Coach Accused of Assault Suspended by New High School

By Celanie Polanick
Courier News [New Jersey]
December 16, 2006

North Hunterdon-Voorhees High School officials have suspended a physical education teacher who has been charged with sexually assaulting a student at her previous job.

Before she came to North Hunterdon-Voorhees High School, Pamela Balogh, 39, of Bethlehem, Pa., worked at Immaculata High School in Somerville as a physical education teacher and coach.

Balogh was arrested Thursday and charged with first-degree aggravated sexual assault, second-degree sexual assault, third-degree aggravated criminal sexual contact, fourth-degree criminal sexual contact and third-degree endangering the welfare of a child, Somerset County Prosecutor Wayne J. Forrest said. He declined to comment on other details of the investigation.

North Hunterdon High School Principal Michael Hughes said Balogh has been suspended with pay, pending the resolution of the investigation.

She has been employed by the North Hunterdon-Voorhees School District since 2005.

Superintendent of Schools Charles M. Shaddow did not return multiple phone calls.

After her arrest, Balogh was lodged in Somerset County Jail in lieu of bail set at $100,000 cash or bond. Balogh was released Thursday night after bail was posted by a bondsman, jail staff said. As part of her bail, Balogh is not allowed to have contact with the victim or any other students, Forrest said.

The victim, a female, told investigators the sexual assaults began in December 2004 and continued through September 2005. She told authorities that most of the alleged assaults took place in Balogh's office at Immaculata, Forrest said.

Forrest said the girl recently came forward and reported the incidents to Immaculata school officials. The school notified the Diocese of Metuchen, which immediately reported it to authorities, Forrest said.

Balogh began work at Immaculata in the 1991-1992 school year, and held various jobs during her time there, including physical education teacher and coach for girls' basketball, cross country and lacrosse, said Diocese of Metuchen spokesperson Joanne Ward.

Balogh resigned from Immaculata in September 2005. At the time of her resignation, Immaculata Athletic Director Pierce Frauenheim said Balogh left on good terms with the school, its administration and her players.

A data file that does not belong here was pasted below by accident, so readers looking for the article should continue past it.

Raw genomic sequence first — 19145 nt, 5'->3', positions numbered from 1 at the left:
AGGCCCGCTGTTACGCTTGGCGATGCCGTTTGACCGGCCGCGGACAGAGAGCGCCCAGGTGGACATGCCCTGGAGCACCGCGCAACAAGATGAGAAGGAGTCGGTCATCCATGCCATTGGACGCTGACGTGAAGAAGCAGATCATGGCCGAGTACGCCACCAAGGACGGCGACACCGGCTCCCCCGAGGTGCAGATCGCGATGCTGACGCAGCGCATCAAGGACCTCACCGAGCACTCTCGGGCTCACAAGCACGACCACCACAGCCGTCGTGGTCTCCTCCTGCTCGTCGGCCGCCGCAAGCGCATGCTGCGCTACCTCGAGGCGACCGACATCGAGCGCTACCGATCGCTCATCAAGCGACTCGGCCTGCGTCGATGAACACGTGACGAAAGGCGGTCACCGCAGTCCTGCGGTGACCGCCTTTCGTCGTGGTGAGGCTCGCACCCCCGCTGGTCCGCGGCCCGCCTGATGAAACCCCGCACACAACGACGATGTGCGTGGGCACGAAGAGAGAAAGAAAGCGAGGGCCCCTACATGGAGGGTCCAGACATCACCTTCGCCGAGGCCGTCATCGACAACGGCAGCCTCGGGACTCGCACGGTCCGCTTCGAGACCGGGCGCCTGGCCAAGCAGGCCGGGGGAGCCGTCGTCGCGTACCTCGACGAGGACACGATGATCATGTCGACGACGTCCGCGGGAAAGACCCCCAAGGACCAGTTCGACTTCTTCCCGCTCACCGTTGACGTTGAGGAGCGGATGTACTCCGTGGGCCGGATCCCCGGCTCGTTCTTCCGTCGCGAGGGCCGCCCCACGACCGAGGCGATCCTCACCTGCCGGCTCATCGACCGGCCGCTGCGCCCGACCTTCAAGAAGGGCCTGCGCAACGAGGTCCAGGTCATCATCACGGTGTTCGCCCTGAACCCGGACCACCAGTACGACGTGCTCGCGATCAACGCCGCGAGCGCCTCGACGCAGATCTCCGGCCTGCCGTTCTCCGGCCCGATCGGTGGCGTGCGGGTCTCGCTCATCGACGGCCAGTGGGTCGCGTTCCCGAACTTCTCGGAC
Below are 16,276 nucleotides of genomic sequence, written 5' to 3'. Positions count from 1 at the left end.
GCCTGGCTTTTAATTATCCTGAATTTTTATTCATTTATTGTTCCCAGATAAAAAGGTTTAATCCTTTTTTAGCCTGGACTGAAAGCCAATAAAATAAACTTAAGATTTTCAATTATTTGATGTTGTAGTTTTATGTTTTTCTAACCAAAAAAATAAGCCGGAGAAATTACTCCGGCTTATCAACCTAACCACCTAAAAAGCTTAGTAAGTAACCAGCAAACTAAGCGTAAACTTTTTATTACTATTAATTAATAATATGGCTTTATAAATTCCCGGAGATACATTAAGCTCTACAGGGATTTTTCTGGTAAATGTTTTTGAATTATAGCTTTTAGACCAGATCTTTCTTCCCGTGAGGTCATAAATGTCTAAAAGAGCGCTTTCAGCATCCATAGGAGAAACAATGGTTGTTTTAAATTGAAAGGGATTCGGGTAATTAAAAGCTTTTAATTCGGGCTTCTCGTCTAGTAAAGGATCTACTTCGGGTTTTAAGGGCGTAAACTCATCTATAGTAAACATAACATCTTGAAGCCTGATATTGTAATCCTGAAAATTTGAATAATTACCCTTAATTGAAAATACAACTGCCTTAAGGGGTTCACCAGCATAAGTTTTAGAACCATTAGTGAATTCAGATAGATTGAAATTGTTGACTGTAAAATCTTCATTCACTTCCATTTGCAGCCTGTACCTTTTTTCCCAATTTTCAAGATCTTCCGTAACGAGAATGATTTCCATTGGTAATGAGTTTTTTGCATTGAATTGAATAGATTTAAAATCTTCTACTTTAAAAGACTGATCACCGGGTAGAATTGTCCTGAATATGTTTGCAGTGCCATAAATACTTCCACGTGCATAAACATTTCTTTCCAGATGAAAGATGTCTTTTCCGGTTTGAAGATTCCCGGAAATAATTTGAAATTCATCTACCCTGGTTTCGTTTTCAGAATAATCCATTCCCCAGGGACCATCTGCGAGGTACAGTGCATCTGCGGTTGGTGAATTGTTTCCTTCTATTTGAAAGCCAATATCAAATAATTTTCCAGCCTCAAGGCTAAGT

Frauenheim said Thursday he could not comment and referred queries to the Diocese of Metuchen, which operates the school.

A statement released by the Diocese said officials learned of the allegations Wednesday, and immediately notified the Somerset County Prosecutor's Office. The diocese offered "our prayers for the alleged victim, her family, Ms. Balogh, and all others who may be affected by this matter."

Ward said she could not comment on Balogh's resignation from Immaculata as a confidential personnel matter, and deferred comment on the case to the prosecutor's office.

The diocese's policy on sexual abuse allegations, enacted in 2002, both describes internal investigation procedures for dealing with the allegations and requires employees to report the allegations to authorities as soon as they're made.

"It is very aggressive on the whole sexual abuse issue," Ward said. "We were one of the first dioceses to create an Office of Youth and Child Protection."

The office was established in 2003. Allegations go to the director of the office, and are then forwarded directly to the Prosecutor's office, she said.

Diocese policy also mandates criminal background checks for all employees who have contact with minors.

North Hunterdon students interviewed Friday outside the high school said the halls were buzzing with talk of the charges, even though the students said teachers were told to squelch any discussions related to Balogh.

"Obviously, it's going to hurt somebody's reputation when the whole school's talking," said Anne Marie Kane, a junior field hockey player.

Kane said "nobody on the field hockey team believes she did it."

Balogh, a graduate of North Hunterdon High School, was herself a member of the school's girl's basketball team, which won 83 straight games and three consecutive Group III titles.

As a coach at Immaculata, Balogh led the girls' basketball team to a 240-63 record over 12 seasons. Under Balogh's leadership, Immaculata reached the finals of the Somerset County Tournament seven consecutive seasons, including five straight championships from 1998-2002. Overall, the Spartans appeared in the finals 10 times during Balogh's 12 seasons, winning seven times.

As a star undergraduate basketball player at Temple University, Balogh was a record-setter, and is still the university's third all-time scorer, with 1,636 points, 337 assists and 616 rebounds.

She was a hard-nosed player who wasn't afraid to get physical, and was known for her tenacious offense and her skillful perimeter shot, said former coach Linda Hill-MacDonald.

"I had a great deal of respect (for her)," McDonald said. "Pam was a really hard worker. She was a very tough-minded young woman on that basketball court."

Balogh seemed like she might make a good future coach, McDonald said.

"I always thought that she might continue down that avenue, because she was a very, very smart basketball player," she said. "

McDonald said she didn't know much about Balogh's personal life, but Balogh wasn't the kind of person who seemed like she would do anything inappropriate -- "she was a very upstanding young woman," McDonald said.

Staff Writer Brandon Lausch contributed to this article.

Celanie Polanick can be reached at (908) 707-3137, or at


Any original material on these pages is copyright © 2004. Reproduce freely with attribution.